Report on buyers and sellers identifies first-time struggles, pet influence
First-time homebuyers continued to make up a dwindling share of the real estate market despite strong interest in purchasing a home, according to a recent report by the National Association of Realtors. The report also identified a number of other trends, including a robust share of single women purchasing homes, the decreasing popularity of downsizing, and the effect of pets on home buying.
The National Association of Realtors recently released its latest Profile of Buyers and Sellers. This report is based on 7,191 responses to a 129-question survey issued to people who bought a home between July 2017 and June 2018.
"With the lower end of the housing market—smaller, moderately priced homes—seeing the worst of the inventory shortage, first-time home buyers who want to enter the market are having difficulty finding a home they can afford," said Lawrence Yun, chief economist at the National Association of Realtors. "Homes were selling in a median of three weeks and multiple offers were a common occurrence, further pushing up prices. These factors contributed to the low number of first-time buyers and the struggles of would-be buyers dreaming of joining the ranks of homeownership."
Married couples made up the majority of homebuyers, purchasing 63 percent of the homes sold during the purchase period. The typical buyer was 46 years old and earning a median household income of $91,600.
Single women were the next most common buyers, accounting for 18 percent of the year's purchases. Single men made up only 9 percent of all homebuyers, but tended to purchase more expensive homes at a median price of $215,000 compared to $189,000 among single women.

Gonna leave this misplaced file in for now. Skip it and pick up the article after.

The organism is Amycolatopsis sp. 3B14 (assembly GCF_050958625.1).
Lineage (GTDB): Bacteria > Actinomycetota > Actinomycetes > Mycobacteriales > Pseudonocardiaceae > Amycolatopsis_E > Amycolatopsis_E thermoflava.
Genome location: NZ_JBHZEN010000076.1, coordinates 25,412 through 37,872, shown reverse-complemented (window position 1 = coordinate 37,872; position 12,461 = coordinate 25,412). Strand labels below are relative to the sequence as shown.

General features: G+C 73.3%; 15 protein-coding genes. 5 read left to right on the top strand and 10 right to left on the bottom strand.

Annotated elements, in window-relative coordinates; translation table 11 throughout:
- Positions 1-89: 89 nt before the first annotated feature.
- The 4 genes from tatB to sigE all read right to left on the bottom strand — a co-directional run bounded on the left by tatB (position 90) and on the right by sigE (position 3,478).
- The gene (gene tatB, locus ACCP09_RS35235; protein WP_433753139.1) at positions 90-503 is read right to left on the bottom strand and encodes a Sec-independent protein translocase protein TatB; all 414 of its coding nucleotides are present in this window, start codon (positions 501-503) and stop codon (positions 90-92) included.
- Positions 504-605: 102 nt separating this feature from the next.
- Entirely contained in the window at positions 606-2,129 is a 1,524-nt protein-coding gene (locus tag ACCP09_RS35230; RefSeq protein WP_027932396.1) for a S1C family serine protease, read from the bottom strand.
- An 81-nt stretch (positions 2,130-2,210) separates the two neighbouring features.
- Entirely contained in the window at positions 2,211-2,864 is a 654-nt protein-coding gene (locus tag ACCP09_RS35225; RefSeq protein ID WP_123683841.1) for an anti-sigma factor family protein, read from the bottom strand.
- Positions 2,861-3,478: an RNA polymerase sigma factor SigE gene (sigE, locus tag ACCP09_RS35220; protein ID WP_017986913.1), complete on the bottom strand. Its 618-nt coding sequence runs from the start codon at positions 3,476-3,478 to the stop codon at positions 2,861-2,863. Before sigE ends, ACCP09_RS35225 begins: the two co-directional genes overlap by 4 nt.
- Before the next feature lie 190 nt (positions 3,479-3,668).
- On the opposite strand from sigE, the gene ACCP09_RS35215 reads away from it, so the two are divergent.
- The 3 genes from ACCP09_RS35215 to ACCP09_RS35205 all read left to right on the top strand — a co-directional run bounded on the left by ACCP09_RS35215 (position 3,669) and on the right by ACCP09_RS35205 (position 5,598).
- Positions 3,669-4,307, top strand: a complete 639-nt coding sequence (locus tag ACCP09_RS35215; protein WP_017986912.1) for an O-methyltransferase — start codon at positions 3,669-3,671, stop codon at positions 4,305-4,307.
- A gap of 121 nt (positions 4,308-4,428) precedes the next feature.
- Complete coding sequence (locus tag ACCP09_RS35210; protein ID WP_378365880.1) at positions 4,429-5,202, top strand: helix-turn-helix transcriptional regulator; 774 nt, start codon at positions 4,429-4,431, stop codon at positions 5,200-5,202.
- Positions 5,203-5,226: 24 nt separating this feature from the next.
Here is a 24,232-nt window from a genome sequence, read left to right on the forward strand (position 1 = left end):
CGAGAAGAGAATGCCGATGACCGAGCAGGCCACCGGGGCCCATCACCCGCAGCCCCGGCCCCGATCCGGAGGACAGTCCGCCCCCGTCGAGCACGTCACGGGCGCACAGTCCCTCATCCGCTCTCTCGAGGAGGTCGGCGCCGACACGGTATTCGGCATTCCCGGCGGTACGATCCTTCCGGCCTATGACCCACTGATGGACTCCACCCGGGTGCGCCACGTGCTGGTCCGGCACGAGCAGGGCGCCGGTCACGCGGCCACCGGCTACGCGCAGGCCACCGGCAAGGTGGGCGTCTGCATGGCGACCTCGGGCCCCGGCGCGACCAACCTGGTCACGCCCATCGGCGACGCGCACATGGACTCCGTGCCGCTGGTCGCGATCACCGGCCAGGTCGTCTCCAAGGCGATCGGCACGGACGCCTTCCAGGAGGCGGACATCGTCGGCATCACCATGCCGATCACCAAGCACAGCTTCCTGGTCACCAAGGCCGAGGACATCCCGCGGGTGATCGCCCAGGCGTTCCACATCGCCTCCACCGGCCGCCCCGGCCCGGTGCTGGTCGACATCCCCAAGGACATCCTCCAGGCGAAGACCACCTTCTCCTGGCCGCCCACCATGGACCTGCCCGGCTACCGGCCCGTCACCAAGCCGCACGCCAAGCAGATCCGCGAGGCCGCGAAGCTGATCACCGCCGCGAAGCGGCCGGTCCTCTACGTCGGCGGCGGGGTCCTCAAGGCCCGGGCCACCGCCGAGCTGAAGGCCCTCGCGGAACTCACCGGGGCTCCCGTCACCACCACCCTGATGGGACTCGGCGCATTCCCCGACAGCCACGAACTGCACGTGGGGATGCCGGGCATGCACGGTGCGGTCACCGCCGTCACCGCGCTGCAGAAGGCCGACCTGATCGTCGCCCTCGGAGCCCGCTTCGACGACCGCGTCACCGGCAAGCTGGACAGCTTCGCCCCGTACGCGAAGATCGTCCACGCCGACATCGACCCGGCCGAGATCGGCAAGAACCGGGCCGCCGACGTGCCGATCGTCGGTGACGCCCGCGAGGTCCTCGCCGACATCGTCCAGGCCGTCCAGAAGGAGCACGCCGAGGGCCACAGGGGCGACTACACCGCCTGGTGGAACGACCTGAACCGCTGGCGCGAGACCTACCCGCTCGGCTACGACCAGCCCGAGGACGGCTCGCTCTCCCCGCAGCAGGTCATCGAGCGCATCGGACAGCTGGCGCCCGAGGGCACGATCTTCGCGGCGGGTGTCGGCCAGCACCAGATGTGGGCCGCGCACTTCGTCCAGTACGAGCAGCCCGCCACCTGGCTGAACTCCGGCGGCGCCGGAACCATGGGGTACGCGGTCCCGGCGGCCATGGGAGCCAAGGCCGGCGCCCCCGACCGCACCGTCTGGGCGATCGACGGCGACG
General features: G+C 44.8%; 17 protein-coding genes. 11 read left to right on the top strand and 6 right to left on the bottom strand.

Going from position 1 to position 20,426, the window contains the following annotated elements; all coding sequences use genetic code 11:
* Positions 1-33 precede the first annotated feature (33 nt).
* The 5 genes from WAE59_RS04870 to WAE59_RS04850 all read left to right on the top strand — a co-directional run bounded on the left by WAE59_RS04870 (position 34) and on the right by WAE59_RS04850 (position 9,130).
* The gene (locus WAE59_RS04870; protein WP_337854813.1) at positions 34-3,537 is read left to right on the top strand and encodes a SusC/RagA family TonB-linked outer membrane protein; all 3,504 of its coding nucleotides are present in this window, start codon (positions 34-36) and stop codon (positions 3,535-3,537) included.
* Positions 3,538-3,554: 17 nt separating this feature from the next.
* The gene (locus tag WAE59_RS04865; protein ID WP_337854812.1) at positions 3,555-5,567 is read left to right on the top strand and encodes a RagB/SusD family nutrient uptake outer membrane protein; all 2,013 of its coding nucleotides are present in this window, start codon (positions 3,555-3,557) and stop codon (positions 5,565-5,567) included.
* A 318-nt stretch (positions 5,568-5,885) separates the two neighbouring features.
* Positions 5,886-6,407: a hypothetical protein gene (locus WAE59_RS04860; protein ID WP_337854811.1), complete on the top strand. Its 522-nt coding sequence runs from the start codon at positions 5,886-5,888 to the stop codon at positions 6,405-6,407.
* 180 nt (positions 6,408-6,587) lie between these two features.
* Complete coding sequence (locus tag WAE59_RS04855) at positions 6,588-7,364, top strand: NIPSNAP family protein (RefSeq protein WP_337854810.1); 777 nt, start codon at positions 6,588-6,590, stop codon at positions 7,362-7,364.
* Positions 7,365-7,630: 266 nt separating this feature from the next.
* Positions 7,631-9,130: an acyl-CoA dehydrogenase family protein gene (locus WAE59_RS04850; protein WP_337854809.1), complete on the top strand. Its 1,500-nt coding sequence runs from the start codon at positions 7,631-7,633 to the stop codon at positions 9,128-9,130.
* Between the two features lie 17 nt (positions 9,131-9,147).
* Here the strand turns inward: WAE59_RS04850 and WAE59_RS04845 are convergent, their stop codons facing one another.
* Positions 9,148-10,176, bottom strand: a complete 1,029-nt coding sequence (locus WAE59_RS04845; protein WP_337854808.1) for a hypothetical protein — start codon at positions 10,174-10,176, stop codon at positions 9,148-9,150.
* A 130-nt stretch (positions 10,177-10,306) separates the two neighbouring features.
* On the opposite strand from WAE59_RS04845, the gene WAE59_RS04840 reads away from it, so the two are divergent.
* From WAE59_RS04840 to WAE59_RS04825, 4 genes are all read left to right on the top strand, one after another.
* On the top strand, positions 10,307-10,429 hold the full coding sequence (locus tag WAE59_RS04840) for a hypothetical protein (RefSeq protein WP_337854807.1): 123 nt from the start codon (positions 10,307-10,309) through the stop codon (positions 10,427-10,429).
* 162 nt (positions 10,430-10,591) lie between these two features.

One-third of buyers were purchasing their first home, down from 34 percent in the 2017 survey and the third consecutive year with a shrinking share of first-time homebuyers. The National Association of Realtors says first-time homebuyers have not made up 40 percent or more of a year's sales since a first-time buyer credit ended in 2010.
"Low inventory, rising interest rates, and student loan debt are all factors contributing to the suppression of first-time buyers," said Yun. "However, existing home sales data shows inventory has been rising slowly on a year-over-year basis in recent months, which may encourage more would-be buyers who were previously convinced they could not find a home to enter the market."
The median age of a first-time buyer was 32 years old. The median age of repeat buyers hit an all-time high of 55, up from 54 in the previous year. First-time buyers had a median household income of $75,000, while the median repeat buyer had a household income of $97,500.
The typical buyer looked at 10 homes over a period of 10 weeks before purchasing one. Buyers who did not use the internet in their home search usually found a home more quickly, visiting four homes and finding one to purchase within four weeks.
Detached single-family homes were the most popular type of property, chosen by 82 percent of buyers. Eighty-six percent of buyers bought a previously owned property, while 14 percent bought a new residence.
The typical buyer purchased a 1,900-square-foot home with three bedrooms and two bathrooms. The median home purchased during the survey period was built in 1991, and located just 15 miles away from the buyer's previous residence.
The median purchase price for a home was $250,000. Buyers typically paid 99 percent of the seller's asking price.
First-time buyers tended to buy smaller residences, with a median size of 1,600 square feet and purchase price of $203,700. Repeat buyers spent a median of $280,000 on homes with a median size of 2,000 square feet.
Most buyers expected to stay in their newly purchased home for a long time, planning to be there for a median of 15 years. Nineteen percent of buyers said they don't plan to move again.